Honda hasn't brought Americans a station wagon since 1997. We quickly forgot about the slow-selling five-door Accord when the CR-V, a higher car-based SUV with all-wheel-drive and a collapsible picnic table, came out that same year. It's still one of Honda's most popular models, and one of the top-selling cars in the small crossover segment.
Toyota dropped their Camry wagon in 1996. Ford's venerable Taurus and Mercury Sable wagons disappeared in 2005. Its compact Focus wagon went in 2007, the hotrod Dodge Magnum and more practical Mazda 6 wagon in 2008. Saturn threw out the midsize L-Series, which included a wagon, in 2003. And the plastic wood-paneled Buick Roadmaster and Chevy Caprice wagons were last seen when gas was a dollar per gallon. That last part makes me weep.
Few automakers have remained faithful to wagons. Mercedes-Benz, BMW, Audi, Saab, Volvo, Volkswagen, and Subaru have sold wagons every year in the US since the early 1990s, some for decades. There are roughly 100,000 sold each year, about 1 percent of the US market — that's less than the share of hybrids. Americans, apparently, have been happier with higher ground clearance and a few extra millimeters of headroom, despite the fact that most five-passenger crossovers and SUVs offer similar space and cargo capacity as a decent station wagon.
So has Acura taken a big risk by launching a luxury sport wagon in a small market of stubborn holdouts? No, Cadillac did. They brought a spanking new CTS Sport Wagon last year and the maniacal 556-horsepower CTS-V for 2011. Acura imported the European-market Honda Accord Tourer, flipped the "H" logo upside down, and called it a day.
In doing so, they created a stylish wagon that's $8,000 less than a CTS and $6,000 off the tiny BMW 3 Series wagon and Audi A4 Avant. The slim, taut body looked especially fit in our tester's Vortex Blue Pearl paint, and even made Acura's unloved chrome "beak" handsome. In price, the 2011 TSX Sport Wagon is right with the Volkswagen Passat wagon and Volvo XC70, although there is no six-cylinder engine or optional all-wheel-drive, both potential drawbacks in the luxury segment.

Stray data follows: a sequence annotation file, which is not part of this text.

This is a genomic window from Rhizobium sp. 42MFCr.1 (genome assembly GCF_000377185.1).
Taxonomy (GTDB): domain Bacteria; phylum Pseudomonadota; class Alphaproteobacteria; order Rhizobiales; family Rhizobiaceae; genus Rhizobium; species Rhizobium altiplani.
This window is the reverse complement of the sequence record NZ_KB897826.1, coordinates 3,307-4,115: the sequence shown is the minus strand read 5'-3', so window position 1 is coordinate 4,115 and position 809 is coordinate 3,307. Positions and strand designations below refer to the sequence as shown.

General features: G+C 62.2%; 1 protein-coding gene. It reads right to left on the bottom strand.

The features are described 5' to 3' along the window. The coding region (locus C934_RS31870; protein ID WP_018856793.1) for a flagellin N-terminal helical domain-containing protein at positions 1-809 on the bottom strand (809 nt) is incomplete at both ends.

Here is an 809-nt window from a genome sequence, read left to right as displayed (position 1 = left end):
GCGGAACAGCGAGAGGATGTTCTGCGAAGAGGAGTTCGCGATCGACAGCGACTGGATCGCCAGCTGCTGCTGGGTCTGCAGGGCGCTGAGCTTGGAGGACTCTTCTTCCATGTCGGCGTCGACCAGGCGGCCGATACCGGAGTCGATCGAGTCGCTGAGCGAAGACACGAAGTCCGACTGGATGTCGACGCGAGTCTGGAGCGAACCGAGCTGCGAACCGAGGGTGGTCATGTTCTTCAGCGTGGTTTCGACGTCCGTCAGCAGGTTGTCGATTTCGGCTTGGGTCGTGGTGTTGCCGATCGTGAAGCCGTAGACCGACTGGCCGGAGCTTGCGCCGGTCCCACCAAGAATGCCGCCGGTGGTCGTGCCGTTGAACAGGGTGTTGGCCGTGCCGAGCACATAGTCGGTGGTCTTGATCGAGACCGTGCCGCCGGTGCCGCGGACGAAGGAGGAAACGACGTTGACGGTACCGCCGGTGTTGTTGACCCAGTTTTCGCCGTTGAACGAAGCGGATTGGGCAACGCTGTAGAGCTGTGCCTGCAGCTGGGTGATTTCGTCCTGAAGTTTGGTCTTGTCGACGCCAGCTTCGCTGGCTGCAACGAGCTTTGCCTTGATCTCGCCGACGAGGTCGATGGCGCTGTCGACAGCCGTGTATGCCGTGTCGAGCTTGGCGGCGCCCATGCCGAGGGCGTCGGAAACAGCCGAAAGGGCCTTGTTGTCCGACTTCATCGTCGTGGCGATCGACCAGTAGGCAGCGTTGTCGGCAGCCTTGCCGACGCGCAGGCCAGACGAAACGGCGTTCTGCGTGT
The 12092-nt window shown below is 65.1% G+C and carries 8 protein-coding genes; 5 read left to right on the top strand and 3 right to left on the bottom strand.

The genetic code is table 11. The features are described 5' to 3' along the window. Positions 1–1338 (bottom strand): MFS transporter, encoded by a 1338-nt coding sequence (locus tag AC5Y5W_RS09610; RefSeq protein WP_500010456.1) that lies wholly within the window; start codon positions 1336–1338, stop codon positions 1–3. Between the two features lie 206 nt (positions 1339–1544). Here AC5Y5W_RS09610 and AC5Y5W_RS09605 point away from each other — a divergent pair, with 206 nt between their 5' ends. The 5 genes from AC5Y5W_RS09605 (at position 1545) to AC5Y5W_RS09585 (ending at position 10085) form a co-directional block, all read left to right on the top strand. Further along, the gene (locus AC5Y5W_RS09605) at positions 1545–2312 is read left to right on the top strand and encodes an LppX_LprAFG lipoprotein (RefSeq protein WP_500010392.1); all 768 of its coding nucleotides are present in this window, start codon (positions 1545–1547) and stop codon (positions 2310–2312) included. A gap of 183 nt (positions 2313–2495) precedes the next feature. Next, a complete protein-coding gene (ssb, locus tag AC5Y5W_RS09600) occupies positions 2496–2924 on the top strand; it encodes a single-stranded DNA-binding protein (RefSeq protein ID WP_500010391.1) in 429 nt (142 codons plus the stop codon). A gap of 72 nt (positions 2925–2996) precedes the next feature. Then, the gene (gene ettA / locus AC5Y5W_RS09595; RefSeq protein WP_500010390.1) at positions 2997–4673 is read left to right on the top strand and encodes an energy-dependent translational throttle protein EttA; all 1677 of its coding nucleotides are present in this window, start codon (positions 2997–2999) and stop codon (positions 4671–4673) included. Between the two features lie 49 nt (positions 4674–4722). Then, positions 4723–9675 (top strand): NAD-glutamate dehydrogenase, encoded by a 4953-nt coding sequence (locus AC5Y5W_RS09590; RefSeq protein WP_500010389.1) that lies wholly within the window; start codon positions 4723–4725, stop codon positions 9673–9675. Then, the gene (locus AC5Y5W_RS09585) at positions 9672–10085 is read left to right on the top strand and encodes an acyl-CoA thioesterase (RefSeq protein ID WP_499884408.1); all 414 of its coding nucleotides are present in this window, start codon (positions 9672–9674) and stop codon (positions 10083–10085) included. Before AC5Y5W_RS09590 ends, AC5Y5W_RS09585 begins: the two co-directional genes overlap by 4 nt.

With front-wheel-drive and a set of milquetoast Michelins, our TSX slipped quite often in light snow, as would any two-wheel-drive car with all-season tires (which today seem made for three seasons than four). But when the roads clear, the TSX is very pleasant to drive, despite the typical four-cylinder noise under hard acceleration.
The 2.4-liter engine makes 201 horsepower, and because it's from Honda, it revs smoothly and picks up power all the way to its high 7,100-rpm redline (like Volkswagen and Audi four-cylinders, it requires premium.) The 5-speed automatic clicks off a series of quick, well-spaced ratios that leave the engine quiet at cruising speeds. My fuel economy — in mostly city driving, in mostly blizzards — was an average 20 mpg. It's EPA rated at 22 city, 30 highway.
More than anything, the TSX Sport Wagon feels light and easy to toss into corners. Hunkering down, the body allows a modest amount of roll and the electric steering rack exhibits a remarkable amount of accuracy. The suspension is pretty compliant on all but the worst expansion joints and ruts, and all the TSX really needs is the sedan's short-throw six-speed manual.
In fact, if Acura offered a stick and shed the cow skin for cloth, it could knock another two or three grand off the $31,820 base price. Maybe delete a few more options and whittle it down to $25,000, a palatable Honda price. But for now, that's fantasy. Automakers don't want tighter profit margins in such a niche segment, and Americans aren't ready to remember 1997.
Buying this pricier European Accord has its blessings, particularly inside. Unlike the US Accord and Crosstour hatch, with their messy spreads of odd-shaped rectangles scattering the center stacks, Acura has reduced the button soup into a narrower — and older-looking — layout. Instead of HVAC controls on opposite ends of the console, they're below the radio, navigation, and phone controls in one unit. The thin LCD strip showing the radio selections is actually near the radio, without the Accord's horizontal vents splitting them apart. Less eye and arm movement, less distraction, and more intuition. It just works.
Unlike many automakers, Acura lets the driver adjust climate and sound without peering into the large LCD screen. And they go a step further: with simple voice commands, you can turn down the heat, dial a phone number, and select an iPod track without repeating yourself a dozen times. Maps and menus could be rendered in higher resolution, but they're easy to navigate, show real-time traffic, and even Zagat restaurant reviews. Soft-touch surfaces, snug, supportive seats, and great tactile feedback from the stalks and switches make the TSX worthy of its price.
Depending on your needs, our loaded $35,470 model can also buy a top-of-the-line Subaru Outback, which offers a hefty all-wheel-drive system and more powerful six-cylinder engine. For a little more, the Volvo XC70 stocks more technology — like lane departure warning and adaptive cruise control — at this segment's higher end. Acura's playing it smart by keeping the price reasonable, though it could at least offer keyless entry and start as part of our car's $3,650 Technology Package.
Could the station wagon market crack 2 percent this year? If more crossovers like the Accord Crosstour came out of the closet and admitted their wagon tendencies, there'd be a shot. As wage-deprived Americans reminisce the boom times of the 1990s — and remember the fun, down-to-goodness wagons we once drove — Acura will make a catch.
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